Peace is a condition sine qua non to development. In a world battered by animosity and war, the desire for a just and lasting peace lies deep in our hearts and minds. Without enduring peace, equitable growth and sustainable development would not be possible. In the Ramos era, we came to appreciate that peace flows from sincerity with broad buy-in, and obtained through patience, persistence, prudence, circumspection, inclusion and transparency.
In 1996, the MILF did not sign the comprehensive peace deal with the MNLF that we painstakingly put together, with support from the OIC (Organization of Islamic Conference). During the cessation of hostilities, the MILF kept building its armed strength, kept up its armed attacks in Central Mindanao and continued to send its recruits to train in Pakistan and fight in Afghanistan with Al Qaeda and the Taliban.
This was confirmed by Pakistan’s Prime Minister Benazir Bhutto and her key security officials to me when I was tasked by FVR to cultivate closer intelligence and security relations. It eventually led to the holding of an Anti-Terror Summit in April 1996 that I organized with 19 countries in attendance in Baguio.
This background information is important in light of a number of issues have arisen in the aftermath of the MILF-BIFF’s massacre of 44 PNP-SAF law enforcers in Mamasapano:
• the mishandling of the peace process;
• the trustworthiness of a factionalized MILF;
• the conflicted nature of Malaysia as peace broker;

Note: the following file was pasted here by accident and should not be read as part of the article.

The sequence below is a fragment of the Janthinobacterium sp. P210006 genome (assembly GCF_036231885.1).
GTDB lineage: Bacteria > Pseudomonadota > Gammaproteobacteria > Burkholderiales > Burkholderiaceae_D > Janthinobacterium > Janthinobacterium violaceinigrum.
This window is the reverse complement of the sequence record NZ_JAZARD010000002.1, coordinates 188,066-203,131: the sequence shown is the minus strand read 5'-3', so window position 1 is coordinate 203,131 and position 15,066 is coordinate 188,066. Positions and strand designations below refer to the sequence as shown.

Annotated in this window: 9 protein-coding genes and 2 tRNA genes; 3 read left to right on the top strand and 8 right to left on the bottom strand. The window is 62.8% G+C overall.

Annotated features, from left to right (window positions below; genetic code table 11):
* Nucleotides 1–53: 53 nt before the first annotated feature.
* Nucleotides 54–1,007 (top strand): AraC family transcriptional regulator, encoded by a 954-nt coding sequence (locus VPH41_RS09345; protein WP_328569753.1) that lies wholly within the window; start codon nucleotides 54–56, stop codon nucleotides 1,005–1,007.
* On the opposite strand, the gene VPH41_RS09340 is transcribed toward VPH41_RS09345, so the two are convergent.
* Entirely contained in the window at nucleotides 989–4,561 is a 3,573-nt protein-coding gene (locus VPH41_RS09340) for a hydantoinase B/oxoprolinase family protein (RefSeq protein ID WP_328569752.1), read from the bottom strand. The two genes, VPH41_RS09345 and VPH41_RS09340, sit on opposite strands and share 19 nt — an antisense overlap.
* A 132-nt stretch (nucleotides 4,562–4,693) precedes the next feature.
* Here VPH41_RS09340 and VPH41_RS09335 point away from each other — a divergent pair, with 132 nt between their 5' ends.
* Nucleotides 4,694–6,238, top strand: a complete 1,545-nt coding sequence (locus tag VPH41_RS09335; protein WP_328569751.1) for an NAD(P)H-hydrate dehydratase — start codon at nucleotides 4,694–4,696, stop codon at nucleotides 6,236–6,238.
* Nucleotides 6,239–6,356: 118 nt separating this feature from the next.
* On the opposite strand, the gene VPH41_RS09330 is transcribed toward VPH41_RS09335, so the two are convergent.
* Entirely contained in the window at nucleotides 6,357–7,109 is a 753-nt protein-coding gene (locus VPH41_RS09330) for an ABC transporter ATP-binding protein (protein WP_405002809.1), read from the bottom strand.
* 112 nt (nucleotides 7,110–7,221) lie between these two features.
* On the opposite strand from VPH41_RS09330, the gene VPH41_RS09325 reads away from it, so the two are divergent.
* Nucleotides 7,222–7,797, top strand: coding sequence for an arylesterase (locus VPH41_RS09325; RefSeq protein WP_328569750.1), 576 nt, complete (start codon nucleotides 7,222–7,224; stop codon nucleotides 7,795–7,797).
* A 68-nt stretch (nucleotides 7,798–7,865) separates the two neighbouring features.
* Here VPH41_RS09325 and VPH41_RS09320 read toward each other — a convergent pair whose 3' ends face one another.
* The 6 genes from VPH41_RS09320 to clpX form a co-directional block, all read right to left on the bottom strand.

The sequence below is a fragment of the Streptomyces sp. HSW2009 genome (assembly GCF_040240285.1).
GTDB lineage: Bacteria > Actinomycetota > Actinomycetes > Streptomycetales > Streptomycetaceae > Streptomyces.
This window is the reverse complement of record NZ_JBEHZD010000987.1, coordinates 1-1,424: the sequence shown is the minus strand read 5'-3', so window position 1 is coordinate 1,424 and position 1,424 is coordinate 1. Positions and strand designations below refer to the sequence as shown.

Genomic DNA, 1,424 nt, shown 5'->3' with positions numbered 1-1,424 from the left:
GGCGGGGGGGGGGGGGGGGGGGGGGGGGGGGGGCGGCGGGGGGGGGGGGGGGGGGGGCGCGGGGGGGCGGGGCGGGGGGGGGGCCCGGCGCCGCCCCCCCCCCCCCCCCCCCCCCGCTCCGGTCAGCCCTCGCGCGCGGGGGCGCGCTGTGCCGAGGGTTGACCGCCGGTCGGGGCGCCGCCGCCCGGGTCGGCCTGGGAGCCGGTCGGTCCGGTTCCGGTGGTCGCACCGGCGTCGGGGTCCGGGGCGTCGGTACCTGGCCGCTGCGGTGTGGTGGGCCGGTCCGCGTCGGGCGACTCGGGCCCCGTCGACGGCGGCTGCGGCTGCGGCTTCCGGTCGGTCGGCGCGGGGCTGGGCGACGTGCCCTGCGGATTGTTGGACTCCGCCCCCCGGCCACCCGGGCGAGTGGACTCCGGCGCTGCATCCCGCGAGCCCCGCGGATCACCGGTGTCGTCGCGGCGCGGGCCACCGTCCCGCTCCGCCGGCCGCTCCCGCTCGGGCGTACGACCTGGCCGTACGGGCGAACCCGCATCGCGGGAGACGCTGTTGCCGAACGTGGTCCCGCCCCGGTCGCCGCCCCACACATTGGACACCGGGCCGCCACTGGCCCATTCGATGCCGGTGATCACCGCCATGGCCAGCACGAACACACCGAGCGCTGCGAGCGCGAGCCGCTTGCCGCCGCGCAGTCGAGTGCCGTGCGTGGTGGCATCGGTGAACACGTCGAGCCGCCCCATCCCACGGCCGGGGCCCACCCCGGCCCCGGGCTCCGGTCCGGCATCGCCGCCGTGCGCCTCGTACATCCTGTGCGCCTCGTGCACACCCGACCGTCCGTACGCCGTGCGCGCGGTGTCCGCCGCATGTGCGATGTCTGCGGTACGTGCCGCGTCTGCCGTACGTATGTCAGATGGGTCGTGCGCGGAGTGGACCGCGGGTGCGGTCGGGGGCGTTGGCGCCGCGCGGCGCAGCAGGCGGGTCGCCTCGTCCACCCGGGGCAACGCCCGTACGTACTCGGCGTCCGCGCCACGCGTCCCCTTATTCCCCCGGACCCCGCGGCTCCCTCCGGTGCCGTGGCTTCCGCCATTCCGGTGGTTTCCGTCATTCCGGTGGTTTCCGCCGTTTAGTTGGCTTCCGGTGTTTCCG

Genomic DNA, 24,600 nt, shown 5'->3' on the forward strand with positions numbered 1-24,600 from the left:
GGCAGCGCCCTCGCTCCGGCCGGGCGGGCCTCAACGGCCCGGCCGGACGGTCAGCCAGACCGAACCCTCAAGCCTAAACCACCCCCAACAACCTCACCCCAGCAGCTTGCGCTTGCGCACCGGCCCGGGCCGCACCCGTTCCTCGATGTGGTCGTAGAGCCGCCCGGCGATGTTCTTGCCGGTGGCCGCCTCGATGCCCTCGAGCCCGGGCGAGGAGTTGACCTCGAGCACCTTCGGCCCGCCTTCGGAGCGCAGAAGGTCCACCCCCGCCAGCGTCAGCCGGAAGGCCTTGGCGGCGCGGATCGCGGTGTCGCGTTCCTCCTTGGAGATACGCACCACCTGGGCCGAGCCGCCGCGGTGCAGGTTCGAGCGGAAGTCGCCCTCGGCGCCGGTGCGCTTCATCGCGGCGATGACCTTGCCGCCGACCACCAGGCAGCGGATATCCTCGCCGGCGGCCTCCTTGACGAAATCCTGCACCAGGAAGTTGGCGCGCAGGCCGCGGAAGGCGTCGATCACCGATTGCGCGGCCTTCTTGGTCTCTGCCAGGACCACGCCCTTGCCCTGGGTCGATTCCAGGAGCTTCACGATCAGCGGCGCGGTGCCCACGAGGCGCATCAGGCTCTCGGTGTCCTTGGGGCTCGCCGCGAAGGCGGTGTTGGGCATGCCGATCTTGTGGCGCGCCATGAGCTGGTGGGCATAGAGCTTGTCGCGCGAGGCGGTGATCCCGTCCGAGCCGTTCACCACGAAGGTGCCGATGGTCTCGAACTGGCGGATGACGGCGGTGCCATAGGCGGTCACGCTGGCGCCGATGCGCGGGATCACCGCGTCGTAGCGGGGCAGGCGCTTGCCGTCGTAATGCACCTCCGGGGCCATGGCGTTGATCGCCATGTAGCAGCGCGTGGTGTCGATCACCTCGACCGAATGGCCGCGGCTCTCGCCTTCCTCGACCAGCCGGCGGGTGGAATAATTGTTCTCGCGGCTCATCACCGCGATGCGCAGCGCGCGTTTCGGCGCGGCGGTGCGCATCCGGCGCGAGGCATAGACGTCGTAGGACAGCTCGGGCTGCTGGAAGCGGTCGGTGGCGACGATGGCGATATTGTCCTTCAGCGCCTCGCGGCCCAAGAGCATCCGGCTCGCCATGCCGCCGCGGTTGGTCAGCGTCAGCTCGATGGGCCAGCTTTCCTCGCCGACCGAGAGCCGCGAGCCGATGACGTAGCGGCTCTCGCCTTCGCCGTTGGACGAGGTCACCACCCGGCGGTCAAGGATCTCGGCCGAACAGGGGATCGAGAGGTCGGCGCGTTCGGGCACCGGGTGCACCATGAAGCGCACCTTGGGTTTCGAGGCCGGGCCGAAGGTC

• the efficacy of the Bangsamoro Basic Law (BBL).
Various aspects of national security, are at stake here – internal security, public safety and human security. Further mishandling will surely impact present and future generations.
• Contrary to the government’s claims, protests from Mindanao and elsewhere are rising in social and mass media about the lack of inclusivity and transparency in the conduct of the peace process. Mishandling allegations have given rise to fears of more armed conflict ahead, a sellout to Malaysia and future loss of Sabah, instead of a peaceful outcome.
• The MILF’s links with Al Qaeda (AQ) that aims to establish a global caliphate through jihadism was validated in Mamasapano, where Marwan and Usman of the Jemaah Islamiya (JI), AQ’s extension in Southeast Asia, were being harbored by both the MILF and the BIFF, allegedly an MILF breakaway group.
• The BIFF has pledged allegiance to a more virulent jihadist group, ISIS, which also aims to establish a global caliphate. Elements of the MILF’s 105th, 106th and 118th Base Commands, and the BIFF, jointly partook in that bloodlust that took more than half a day.
• The MILF’s negotiator, Mr. Mohagher Iqbal, has admitted that its political junta has little or no control of its military units. If that’s the case, what’s the point of talking peace with a Jekyll and Hyde? Why are we taking on added risks to national security?
• A leopard does not change its spots, yet, the insistent rush to a settlement with the MILF, despite its insincerity, duplicity and treachery, befuddles. Why is the government overtly biased toward the MILF and contemptuous of the SAF and its law enforcement mission?